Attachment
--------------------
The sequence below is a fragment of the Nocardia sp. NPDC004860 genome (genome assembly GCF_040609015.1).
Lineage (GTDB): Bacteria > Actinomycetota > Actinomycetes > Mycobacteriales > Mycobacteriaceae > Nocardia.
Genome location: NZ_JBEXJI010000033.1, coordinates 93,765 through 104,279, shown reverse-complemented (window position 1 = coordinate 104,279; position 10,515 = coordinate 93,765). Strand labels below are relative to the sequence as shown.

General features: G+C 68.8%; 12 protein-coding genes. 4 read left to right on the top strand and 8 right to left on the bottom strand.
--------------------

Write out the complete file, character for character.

The sequence below is a fragment of the Nocardia sp. NPDC004860 genome (genome assembly GCF_040609015.1).
Lineage (GTDB): Bacteria > Actinomycetota > Actinomycetes > Mycobacteriales > Mycobacteriaceae > Nocardia.
Genome location: NZ_JBEXJI010000033.1, coordinates 93,765 through 104,279, shown reverse-complemented (window position 1 = coordinate 104,279; position 10,515 = coordinate 93,765). Strand labels below are relative to the sequence as shown.

General features: G+C 68.8%; 12 protein-coding genes. 4 read left to right on the top strand and 8 right to left on the bottom strand.